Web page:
Find out how well your child’s school did in the latest GCSE league table
- Credit: PA
A national school league table shows GCSE performance dipped in Norfolk in 2019.
The Department for Education (DfE) has scored every state school in the country based on how much progress students made between key stage 2 and key stage 4 across eight subjects.
Schools are given a score typically between -1 and 1, with negative numbers indicating how much pupils were underperforming when compared to students nationally who achieved the same level in primary school tests.
The overall score for Norfolk in 2019 went down slightly from 0 in 2018 to -0.01 last year.
Ormiston Venture Academy, in Gorleston, had the highest Progress 8 score of 0.78, followed by Notre Dame High School, in Norwich, with 0.5 and Hethersett Academy with 0.47.
Simon Gilbert-Barnham, principal at Ormiston Venture Academy, said: "We are delighted with the achievements of our students, which are down to the hard work and commitment of students, staff and our wider community across the board."
Hethersett Academy also had one of the highest English and maths GCSE pass rates for a state school in 2019, at 82pc.
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Gareth Stevens, principal at Hethersett Academy, said: "I'm often asked how our school manages to rival independent schools - and the answer is hard work, a rich curriculum and support.
"We also have three extended school days per week where our students can explore music, art and sports.
"It's important that our students have the fullest education possible, including, where we can, the enrichment opportunities offered to children at independent schools."
Trailing at the bottom of the table for Norfolk and Waveney is The Ashley School in Lowestoft, with a score of -1.56 based on 20 students.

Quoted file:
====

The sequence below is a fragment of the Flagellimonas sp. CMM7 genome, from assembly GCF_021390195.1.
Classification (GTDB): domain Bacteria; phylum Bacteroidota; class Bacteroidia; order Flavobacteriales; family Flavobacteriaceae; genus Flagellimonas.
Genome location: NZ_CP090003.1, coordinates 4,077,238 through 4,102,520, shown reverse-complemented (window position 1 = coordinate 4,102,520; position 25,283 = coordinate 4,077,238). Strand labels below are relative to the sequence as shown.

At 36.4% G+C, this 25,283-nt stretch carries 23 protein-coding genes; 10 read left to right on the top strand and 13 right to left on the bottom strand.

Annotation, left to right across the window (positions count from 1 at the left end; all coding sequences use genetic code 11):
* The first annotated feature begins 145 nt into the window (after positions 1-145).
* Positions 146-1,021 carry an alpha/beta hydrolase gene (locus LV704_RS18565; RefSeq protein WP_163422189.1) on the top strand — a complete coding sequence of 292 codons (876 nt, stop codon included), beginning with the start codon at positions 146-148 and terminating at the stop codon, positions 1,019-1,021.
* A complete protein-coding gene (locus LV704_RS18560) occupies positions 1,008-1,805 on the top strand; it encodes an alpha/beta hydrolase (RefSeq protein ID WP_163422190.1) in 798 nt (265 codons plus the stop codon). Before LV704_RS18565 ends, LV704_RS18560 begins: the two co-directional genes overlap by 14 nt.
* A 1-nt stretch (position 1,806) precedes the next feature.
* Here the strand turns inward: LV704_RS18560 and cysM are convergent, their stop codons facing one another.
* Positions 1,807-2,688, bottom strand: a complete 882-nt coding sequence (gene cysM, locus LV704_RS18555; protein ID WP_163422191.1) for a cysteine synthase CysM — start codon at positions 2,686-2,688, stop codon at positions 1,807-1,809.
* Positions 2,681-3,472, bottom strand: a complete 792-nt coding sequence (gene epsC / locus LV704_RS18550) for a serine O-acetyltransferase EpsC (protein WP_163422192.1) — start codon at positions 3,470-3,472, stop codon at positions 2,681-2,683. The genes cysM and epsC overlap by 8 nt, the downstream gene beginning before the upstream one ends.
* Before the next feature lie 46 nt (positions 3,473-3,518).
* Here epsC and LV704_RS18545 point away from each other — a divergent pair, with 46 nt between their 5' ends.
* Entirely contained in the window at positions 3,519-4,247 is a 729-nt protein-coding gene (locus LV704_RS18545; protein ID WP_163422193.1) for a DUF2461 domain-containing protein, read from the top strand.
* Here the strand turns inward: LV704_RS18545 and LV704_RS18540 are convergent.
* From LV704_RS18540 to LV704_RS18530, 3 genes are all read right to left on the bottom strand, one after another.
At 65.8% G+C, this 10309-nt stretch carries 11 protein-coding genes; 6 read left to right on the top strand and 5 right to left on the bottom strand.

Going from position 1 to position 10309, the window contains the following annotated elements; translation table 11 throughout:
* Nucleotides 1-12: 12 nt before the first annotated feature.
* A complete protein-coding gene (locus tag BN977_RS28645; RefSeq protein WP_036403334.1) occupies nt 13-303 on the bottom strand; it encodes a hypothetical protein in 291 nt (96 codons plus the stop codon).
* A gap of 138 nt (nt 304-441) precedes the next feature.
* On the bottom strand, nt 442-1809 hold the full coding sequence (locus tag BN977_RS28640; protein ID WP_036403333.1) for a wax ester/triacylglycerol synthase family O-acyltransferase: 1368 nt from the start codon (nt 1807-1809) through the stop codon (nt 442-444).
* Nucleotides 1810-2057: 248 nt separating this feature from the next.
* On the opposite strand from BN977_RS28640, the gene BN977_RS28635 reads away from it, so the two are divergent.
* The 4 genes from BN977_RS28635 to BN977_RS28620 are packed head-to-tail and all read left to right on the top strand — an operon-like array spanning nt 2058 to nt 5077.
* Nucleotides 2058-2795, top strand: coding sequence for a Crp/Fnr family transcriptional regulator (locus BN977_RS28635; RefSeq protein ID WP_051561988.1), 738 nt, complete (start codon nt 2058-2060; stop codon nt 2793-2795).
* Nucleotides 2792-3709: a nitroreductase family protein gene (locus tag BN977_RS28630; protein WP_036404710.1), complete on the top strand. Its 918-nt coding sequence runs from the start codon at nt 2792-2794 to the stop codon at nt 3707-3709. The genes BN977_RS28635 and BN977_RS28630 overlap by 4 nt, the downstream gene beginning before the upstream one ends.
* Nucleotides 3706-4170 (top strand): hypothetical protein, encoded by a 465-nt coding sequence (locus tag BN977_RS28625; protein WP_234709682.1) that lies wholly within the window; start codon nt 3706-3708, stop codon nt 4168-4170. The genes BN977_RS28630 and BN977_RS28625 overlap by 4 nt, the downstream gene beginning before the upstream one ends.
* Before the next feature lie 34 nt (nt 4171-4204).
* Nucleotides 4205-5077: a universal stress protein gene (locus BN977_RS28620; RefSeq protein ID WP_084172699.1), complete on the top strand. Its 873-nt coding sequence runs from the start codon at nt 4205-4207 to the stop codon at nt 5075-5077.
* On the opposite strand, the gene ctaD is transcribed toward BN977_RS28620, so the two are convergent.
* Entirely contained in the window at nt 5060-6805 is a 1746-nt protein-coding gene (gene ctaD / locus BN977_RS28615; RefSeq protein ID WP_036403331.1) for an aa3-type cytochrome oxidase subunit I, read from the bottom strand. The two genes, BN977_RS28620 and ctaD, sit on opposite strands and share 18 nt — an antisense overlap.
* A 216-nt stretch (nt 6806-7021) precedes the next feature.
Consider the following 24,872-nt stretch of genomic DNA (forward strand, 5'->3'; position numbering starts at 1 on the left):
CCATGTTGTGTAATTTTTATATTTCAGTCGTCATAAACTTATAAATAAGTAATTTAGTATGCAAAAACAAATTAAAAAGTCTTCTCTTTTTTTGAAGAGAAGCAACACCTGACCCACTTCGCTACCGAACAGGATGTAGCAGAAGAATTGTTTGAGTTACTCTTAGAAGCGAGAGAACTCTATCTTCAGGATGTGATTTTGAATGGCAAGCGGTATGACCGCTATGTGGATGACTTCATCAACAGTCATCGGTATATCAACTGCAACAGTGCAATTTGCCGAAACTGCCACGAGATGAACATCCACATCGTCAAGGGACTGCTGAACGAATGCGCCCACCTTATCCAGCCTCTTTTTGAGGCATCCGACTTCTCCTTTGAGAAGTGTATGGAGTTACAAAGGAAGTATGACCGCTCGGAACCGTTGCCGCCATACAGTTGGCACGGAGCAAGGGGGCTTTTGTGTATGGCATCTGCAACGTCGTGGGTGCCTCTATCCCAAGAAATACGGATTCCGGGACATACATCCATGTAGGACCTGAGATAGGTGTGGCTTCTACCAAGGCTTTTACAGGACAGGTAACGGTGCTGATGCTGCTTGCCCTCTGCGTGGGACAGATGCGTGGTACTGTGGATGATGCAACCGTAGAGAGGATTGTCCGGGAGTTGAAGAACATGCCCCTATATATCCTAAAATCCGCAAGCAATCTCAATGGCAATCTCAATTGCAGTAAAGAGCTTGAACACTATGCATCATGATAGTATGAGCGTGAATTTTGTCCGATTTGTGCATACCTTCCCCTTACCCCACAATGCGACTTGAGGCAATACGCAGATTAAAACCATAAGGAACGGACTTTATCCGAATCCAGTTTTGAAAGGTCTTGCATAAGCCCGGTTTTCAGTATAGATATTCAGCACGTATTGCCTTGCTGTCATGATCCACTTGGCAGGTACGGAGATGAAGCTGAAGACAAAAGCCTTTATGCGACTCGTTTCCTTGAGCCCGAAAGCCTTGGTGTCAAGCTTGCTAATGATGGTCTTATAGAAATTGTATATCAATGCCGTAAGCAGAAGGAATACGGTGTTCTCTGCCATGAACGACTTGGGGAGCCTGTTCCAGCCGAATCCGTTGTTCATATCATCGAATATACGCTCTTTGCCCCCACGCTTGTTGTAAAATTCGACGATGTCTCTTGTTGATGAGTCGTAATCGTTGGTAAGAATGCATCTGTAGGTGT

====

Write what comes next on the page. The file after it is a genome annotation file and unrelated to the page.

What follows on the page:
But the special school said the score was "meaningless" as only a handful of pupils would be able to take the exams.
Headteacher Sally Garrett said: "We are one of the only special schools that will appear in the table. In one way we are exceptional in that we do help those that can access these GCSEs."
Also scoring low points were the Universal Technical College Norfolk (UTCN), in Norwich, with -1.04 and KES Academy, in King's Lynn, with -0.73.
UTCN headteacher Alex Hayes said the league tables were not devised with university technical colleges in mind, as UTCN takes on students from Year 10.
He said: "50pc of our leavers go onto apprenticeships at some of the country's top employers, including Jaguar Land Rover, Aviva and Lotus."
A spokesman from KES Academy said around 60 students were part-way through courses that did not count towards the Progress 8 measure in 2019.
He said: "We did the right thing and supported them to complete their courses but it has had an inevitable impact on the tables this year.
"We always want to see our students do as well as possible, and our teachers are working hard to improve things in a sustainable way but it does take time - and we will always put our students' best interests ahead of playing to league tables."
Figures also show girls were passing English and maths at a higher rate than boys in Norfolk and Waveney.
Girls are ahead by 8pc when it comes to achieving a grade four or above - the equivalent of the former A-C grades - in English and maths, with 67pc of girls obtaining the grades in 2019 compared to 59pc of boys.
The pass rates are slightly higher than the national average of 64pc for girls and 56pc for boys.
However, figures show more than a third of students in Norfolk and Waveney are leaving school without basic English and maths skills.
The average pass rate for state schools reached 63pc in 2019, which is slightly higher than the previous year's rate of 62pc and the national average of 60pc.
Meanwhile, independent school pupils excelled in the subjects, with Norwich School achieving a 100pc pass rate last year.
Norwich School headmaster Steffan Griffiths said: "We try hard to provide both a framework of expert staffing and relevant facilities which ensures that there is appropriate support for each and every pupil.
"We encourage our pupils to make use of these resources over the many months of their GCSE courses so that they can optimise their performance in the examinations themselves."